Known for various conceptual projects and hyper-realistic large-scale installations, Christoph Büchel challenges both social and artistic assumptions. Intensely provocative and political, his oeuvre includes sometimes disturbing imagery, such as remnants of an exploded excursion bus, cramped tunnels, claustrophobic chambers, and socially challenging topics such as bombs and oil tankers. He caused quite a scandal at the Venice Biennale when he decided to modify a catholic church and present it as a mosque, stirring up the emotions and eventually forcing the authorities to close the Swiss pavilion due to security issues. It doesn’t seem that much out of his ordinary work when we remember that he actually auctioned off his participation rights to the European Biennial of Contemporary Art Manifesta 4 on eBay. It was 2002, and this conceptual work was titled Invite Yourself.
Christoph Büchel Art
Büchel draws inspiration from claustrophobically theatrical, immersive installations, first pioneered by Mike Nelson in Britain or Gregor Schneider in Germany – they have all focused on dislocating art’s usual relationship to representation by collapsing representation into the sheer presentation. The Piccadilly Community Centre is an installation that represents two coexisting realities. On one side, it is a supposedly fully-functional community center, complete with café, dance and yoga lessons. On the other, there’s the slowly leaked knowledge in artworld circles that this was, in fact, an artwork. In reality, the existence of the ‘work’ depends on whether one knows the location was initiated by an artist. Somewhat similar was his 2010 project that involved the installation of a swingers-club environment in the basement of the Secession in Vienna. The concept of the space being viewable by day by an art public and functioning as a venue for hedonists at night had caused a scandal, with right-wing politicians assuming moral outrage and decrying the use of public funds on such a project.
Büchel’s art deals with various issues
The Controversy at Venice Biennale
The streak of provocative and controversial works continued at the 2015 Venice Biennale. Christoph Büchel (a Swiss artist who’s been living in Iceland since 2007) was chosen to represent Iceland at the prestigious event, one that turned out be highly political. He didn’t disappoint. The work was titled The Mosque: The First Mosque in the Historic City of Venice and it included transforming a former Catholic cathedral into a functioning mosque and Muslim community center. Although the church sat unused for more than 40 years prior to the pavilion’s opening, the conversion unearthed conflicting opinions about the activities that should be permitted inside the building, highlighting religious tensions in Venice. The piece attracted an atypical crowd – instead of art aficionados, it was visited by religious people who saw it as a place of worship. On May 22nd, the authorities shut it down (only 13 days since its opening), claiming that the artist did not obtain the proper permits necessary for establishing a new religious building. The artist and his attorneys countered that such permits were not necessary because the Mosque is a work of conceptual art, not a place of worship, and that there were security concerns because of “possible violence either by anti-Islamic extremists or Islamic extremists upset that a mosque has been created inside a church.”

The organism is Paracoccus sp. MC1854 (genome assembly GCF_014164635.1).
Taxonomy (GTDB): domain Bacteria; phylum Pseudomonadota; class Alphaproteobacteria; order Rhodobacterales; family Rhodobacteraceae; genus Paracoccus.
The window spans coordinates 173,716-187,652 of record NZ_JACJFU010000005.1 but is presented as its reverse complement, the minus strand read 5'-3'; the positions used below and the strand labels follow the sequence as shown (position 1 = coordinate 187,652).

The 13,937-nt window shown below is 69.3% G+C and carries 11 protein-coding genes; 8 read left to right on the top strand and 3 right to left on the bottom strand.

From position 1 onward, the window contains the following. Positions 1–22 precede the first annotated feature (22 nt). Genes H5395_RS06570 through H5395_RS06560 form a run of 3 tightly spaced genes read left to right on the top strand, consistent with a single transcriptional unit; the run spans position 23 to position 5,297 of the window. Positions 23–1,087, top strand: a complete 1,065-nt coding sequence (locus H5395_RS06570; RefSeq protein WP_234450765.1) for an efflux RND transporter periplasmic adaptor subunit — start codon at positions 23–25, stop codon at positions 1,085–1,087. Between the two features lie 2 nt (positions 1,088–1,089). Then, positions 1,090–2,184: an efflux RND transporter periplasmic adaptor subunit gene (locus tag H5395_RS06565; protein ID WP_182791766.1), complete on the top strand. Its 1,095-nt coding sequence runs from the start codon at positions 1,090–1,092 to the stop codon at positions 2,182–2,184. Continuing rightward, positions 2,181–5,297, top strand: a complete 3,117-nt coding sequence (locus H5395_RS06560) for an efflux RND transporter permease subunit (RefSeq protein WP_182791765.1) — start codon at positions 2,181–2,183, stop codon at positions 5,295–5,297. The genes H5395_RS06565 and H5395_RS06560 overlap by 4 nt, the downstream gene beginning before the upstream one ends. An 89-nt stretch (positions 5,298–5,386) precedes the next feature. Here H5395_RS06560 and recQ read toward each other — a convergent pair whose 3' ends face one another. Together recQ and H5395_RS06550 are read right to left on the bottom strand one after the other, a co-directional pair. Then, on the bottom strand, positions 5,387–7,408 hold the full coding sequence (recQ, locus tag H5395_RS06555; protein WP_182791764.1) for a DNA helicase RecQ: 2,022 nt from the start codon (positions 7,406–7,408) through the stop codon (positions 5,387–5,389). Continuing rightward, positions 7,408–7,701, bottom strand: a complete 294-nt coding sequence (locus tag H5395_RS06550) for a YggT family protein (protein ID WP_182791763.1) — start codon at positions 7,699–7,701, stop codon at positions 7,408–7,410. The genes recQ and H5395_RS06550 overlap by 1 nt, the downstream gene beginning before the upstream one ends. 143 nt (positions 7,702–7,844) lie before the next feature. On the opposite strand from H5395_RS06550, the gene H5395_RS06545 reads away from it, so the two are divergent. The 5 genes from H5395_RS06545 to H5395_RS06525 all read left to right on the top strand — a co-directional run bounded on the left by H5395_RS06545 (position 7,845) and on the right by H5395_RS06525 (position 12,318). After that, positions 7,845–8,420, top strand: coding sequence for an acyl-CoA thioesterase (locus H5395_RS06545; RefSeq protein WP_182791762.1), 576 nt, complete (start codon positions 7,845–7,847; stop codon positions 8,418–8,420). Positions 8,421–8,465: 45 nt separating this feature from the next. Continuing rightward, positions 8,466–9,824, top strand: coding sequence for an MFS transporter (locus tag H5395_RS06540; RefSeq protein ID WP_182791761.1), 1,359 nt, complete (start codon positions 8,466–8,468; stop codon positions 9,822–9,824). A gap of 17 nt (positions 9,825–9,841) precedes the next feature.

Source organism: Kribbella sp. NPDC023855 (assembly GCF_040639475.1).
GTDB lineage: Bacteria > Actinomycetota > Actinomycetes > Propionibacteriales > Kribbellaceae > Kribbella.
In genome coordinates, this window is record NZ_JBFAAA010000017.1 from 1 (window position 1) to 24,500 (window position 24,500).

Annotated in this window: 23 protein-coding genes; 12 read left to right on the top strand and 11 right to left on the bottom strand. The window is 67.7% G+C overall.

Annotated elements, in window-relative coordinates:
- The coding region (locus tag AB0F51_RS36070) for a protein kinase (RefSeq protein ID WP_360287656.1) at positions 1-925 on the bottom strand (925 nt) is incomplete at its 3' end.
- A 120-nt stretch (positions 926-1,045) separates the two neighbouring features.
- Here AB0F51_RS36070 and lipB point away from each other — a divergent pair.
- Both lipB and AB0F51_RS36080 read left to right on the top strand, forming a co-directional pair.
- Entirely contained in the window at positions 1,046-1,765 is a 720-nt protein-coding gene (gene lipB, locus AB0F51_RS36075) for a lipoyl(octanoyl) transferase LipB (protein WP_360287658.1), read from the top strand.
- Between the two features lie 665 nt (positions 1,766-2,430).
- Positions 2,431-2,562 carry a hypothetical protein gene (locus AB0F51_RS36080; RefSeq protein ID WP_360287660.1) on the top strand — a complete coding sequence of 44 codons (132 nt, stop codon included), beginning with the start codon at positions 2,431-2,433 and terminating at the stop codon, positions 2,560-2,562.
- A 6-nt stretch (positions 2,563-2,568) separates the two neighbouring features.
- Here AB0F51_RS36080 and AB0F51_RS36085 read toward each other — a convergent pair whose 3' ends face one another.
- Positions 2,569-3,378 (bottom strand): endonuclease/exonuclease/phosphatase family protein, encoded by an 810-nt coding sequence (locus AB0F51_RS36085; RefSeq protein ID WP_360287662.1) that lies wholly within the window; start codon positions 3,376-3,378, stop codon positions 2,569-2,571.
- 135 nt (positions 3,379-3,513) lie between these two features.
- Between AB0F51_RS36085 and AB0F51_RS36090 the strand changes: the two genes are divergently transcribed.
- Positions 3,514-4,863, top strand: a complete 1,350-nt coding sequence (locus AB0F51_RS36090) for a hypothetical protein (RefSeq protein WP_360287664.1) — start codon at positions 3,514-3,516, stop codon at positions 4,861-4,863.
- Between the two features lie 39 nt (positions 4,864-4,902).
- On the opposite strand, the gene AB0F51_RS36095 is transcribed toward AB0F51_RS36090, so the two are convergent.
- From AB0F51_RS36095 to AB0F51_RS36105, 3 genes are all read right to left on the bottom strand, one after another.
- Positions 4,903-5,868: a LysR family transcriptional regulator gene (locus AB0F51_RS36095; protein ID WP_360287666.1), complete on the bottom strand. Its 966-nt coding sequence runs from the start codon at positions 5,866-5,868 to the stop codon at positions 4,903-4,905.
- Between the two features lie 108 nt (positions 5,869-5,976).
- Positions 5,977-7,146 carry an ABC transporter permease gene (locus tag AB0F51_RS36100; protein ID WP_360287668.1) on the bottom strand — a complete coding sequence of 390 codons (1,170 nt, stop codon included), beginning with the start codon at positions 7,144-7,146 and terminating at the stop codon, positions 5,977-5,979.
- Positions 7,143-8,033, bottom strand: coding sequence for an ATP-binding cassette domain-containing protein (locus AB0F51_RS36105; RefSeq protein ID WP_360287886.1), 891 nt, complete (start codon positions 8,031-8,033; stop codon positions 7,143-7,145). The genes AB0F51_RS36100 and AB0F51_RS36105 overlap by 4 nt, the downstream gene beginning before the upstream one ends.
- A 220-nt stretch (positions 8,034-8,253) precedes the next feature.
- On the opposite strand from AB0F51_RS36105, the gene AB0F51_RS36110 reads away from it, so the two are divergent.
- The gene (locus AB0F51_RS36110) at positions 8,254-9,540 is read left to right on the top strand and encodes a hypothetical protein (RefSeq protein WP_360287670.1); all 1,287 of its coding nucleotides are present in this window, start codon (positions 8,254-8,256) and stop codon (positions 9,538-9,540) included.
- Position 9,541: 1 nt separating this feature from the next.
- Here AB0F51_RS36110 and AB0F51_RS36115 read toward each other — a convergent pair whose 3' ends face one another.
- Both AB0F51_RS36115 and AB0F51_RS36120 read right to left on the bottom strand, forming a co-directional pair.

Cristoph Büchel creates work that is thought-provocative, controversial, and offensive for some
There’s no doubt – Büchel’s work is thought-provocative, controversial, and possibly offensive for some. It is also with certainty that we claim that all of his pieces are well thought-through and executed without a flaw. Whether some find his work to be offensive is entirely up to the audience. The trick is that they sometimes even aren’t aware they are a part of an installation. Büchel’s art is about grand gestures. He will bury an airplane, re-create a drug administration room, or de- or re-contextualize (depending on the viewer’s perspective) some other realistic environment. There will often be a number of angry reactions and even some sort of legal enforcement. However, the artist shows no sign of slowing down, and it is going to be interesting to see what project he will tackle next.
Christoph Büchel lives and works in Iceland.
- Kshatriya R., Art Censorship in Response to Speculative Threats, NCAC [January 27, 2017]
Featured image: Christoph Büchel – Last Man Turn Off Lights, 2010, installation view at Tramway, Glasgow, Scotland – photo credits Stefan Altenburger
All images courtesy of Hauser & Wirth